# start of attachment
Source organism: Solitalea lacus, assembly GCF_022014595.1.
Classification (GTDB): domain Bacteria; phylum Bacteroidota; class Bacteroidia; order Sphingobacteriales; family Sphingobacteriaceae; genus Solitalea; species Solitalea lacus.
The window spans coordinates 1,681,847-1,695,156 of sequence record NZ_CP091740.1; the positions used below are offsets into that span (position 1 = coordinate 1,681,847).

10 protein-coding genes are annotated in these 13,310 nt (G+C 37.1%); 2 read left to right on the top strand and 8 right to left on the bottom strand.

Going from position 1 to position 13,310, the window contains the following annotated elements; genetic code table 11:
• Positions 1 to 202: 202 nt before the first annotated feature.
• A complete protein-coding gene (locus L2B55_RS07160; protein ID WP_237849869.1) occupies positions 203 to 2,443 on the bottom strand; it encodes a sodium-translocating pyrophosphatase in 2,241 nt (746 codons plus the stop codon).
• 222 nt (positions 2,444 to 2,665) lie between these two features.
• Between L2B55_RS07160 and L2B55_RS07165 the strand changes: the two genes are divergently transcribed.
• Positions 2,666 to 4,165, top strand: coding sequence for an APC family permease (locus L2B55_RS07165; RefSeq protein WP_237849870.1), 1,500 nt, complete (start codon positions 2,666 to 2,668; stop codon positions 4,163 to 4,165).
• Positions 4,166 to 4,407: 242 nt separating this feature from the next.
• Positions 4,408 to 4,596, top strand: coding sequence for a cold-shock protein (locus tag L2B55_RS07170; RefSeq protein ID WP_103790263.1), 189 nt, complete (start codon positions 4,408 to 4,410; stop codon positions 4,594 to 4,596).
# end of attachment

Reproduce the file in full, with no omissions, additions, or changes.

Source organism: Solitalea lacus, assembly GCF_022014595.1.
Classification (GTDB): domain Bacteria; phylum Bacteroidota; class Bacteroidia; order Sphingobacteriales; family Sphingobacteriaceae; genus Solitalea; species Solitalea lacus.
The window spans coordinates 1,681,847-1,695,156 of sequence record NZ_CP091740.1; the positions used below are offsets into that span (position 1 = coordinate 1,681,847).

10 protein-coding genes are annotated in these 13,310 nt (G+C 37.1%); 2 read left to right on the top strand and 8 right to left on the bottom strand.

Going from position 1 to position 13,310, the window contains the following annotated elements; genetic code table 11:
• Positions 1 to 202: 202 nt before the first annotated feature.
• A complete protein-coding gene (locus L2B55_RS07160; protein ID WP_237849869.1) occupies positions 203 to 2,443 on the bottom strand; it encodes a sodium-translocating pyrophosphatase in 2,241 nt (746 codons plus the stop codon).
• 222 nt (positions 2,444 to 2,665) lie between these two features.
• Between L2B55_RS07160 and L2B55_RS07165 the strand changes: the two genes are divergently transcribed.
• Positions 2,666 to 4,165, top strand: coding sequence for an APC family permease (locus L2B55_RS07165; RefSeq protein WP_237849870.1), 1,500 nt, complete (start codon positions 2,666 to 2,668; stop codon positions 4,163 to 4,165).
• Positions 4,166 to 4,407: 242 nt separating this feature from the next.
• Positions 4,408 to 4,596, top strand: coding sequence for a cold-shock protein (locus tag L2B55_RS07170; RefSeq protein ID WP_103790263.1), 189 nt, complete (start codon positions 4,408 to 4,410; stop codon positions 4,594 to 4,596).